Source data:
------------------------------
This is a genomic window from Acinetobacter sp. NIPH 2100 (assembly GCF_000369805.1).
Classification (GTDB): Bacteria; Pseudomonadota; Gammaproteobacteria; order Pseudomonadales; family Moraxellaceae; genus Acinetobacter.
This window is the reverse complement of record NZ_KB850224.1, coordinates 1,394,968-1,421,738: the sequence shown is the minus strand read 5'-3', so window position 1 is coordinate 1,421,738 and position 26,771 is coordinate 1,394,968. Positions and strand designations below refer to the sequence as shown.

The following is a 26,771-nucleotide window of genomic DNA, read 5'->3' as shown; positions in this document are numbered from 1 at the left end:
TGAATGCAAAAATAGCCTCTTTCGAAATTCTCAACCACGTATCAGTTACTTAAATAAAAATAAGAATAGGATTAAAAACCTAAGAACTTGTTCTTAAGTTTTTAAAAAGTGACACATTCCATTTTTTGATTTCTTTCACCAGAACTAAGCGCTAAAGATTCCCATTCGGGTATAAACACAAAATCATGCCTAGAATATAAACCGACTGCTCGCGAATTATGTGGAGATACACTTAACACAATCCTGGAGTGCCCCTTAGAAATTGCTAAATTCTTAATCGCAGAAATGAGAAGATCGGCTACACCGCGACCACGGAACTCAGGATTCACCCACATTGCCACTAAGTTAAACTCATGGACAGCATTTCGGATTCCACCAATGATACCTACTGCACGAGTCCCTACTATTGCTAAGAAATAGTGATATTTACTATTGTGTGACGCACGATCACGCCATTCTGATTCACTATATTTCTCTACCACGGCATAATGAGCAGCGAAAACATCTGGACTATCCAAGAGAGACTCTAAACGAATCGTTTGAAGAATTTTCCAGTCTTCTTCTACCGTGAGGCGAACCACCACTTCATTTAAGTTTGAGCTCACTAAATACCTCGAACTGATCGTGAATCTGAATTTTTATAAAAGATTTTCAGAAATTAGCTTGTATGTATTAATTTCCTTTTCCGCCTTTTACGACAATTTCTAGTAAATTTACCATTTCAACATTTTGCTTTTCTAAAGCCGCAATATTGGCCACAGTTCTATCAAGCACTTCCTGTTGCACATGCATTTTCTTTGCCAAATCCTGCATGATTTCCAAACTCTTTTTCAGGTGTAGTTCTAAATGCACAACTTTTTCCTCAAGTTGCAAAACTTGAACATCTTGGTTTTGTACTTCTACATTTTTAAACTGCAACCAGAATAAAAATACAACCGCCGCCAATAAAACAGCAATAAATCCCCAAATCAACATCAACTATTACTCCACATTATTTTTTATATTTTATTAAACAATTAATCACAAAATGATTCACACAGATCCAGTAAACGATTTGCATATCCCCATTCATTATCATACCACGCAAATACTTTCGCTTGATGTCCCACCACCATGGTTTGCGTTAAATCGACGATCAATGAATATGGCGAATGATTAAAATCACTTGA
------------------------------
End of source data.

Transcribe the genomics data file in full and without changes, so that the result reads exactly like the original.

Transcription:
This is a genomic window from Acinetobacter sp. NIPH 2100 (assembly GCF_000369805.1).
Classification (GTDB): Bacteria; Pseudomonadota; Gammaproteobacteria; order Pseudomonadales; family Moraxellaceae; genus Acinetobacter.
This window is the reverse complement of record NZ_KB850224.1, coordinates 1,394,968-1,421,738: the sequence shown is the minus strand read 5'-3', so window position 1 is coordinate 1,421,738 and position 26,771 is coordinate 1,394,968. Positions and strand designations below refer to the sequence as shown.

The following is a 26,771-nucleotide window of genomic DNA, read 5'->3' as shown; positions in this document are numbered from 1 at the left end:
TGAATGCAAAAATAGCCTCTTTCGAAATTCTCAACCACGTATCAGTTACTTAAATAAAAATAAGAATAGGATTAAAAACCTAAGAACTTGTTCTTAAGTTTTTAAAAAGTGACACATTCCATTTTTTGATTTCTTTCACCAGAACTAAGCGCTAAAGATTCCCATTCGGGTATAAACACAAAATCATGCCTAGAATATAAACCGACTGCTCGCGAATTATGTGGAGATACACTTAACACAATCCTGGAGTGCCCCTTAGAAATTGCTAAATTCTTAATCGCAGAAATGAGAAGATCGGCTACACCGCGACCACGGAACTCAGGATTCACCCACATTGCCACTAAGTTAAACTCATGGACAGCATTTCGGATTCCACCAATGATACCTACTGCACGAGTCCCTACTATTGCTAAGAAATAGTGATATTTACTATTGTGTGACGCACGATCACGCCATTCTGATTCACTATATTTCTCTACCACGGCATAATGAGCAGCGAAAACATCTGGACTATCCAAGAGAGACTCTAAACGAATCGTTTGAAGAATTTTCCAGTCTTCTTCTACCGTGAGGCGAACCACCACTTCATTTAAGTTTGAGCTCACTAAATACCTCGAACTGATCGTGAATCTGAATTTTTATAAAAGATTTTCAGAAATTAGCTTGTATGTATTAATTTCCTTTTCCGCCTTTTACGACAATTTCTAGTAAATTTACCATTTCAACATTTTGCTTTTCTAAAGCCGCAATATTGGCCACAGTTCTATCAAGCACTTCCTGTTGCACATGCATTTTCTTTGCCAAATCCTGCATGATTTCCAAACTCTTTTTCAGGTGTAGTTCTAAATGCACAACTTTTTCCTCAAGTTGCAAAACTTGAACATCTTGGTTTTGTACTTCTACATTTTTAAACTGCAACCAGAATAAAAATACAACCGCCGCCAATAAAACAGCAATAAATCCCCAAATCAACATCAACTATTACTCCACATTATTTTTTATATTTTATTAAACAATTAATCACAAAATGATTCACACAGATCCAGTAAACGATTTGCATATCCCCATTCATTATCATACCACGCAAATACTTTCGCTTGATGTCCCACCACCATGGTTTGCGTTAAATCGACGATCAATGAATATGGCGAATGATTAAAATCACTTGA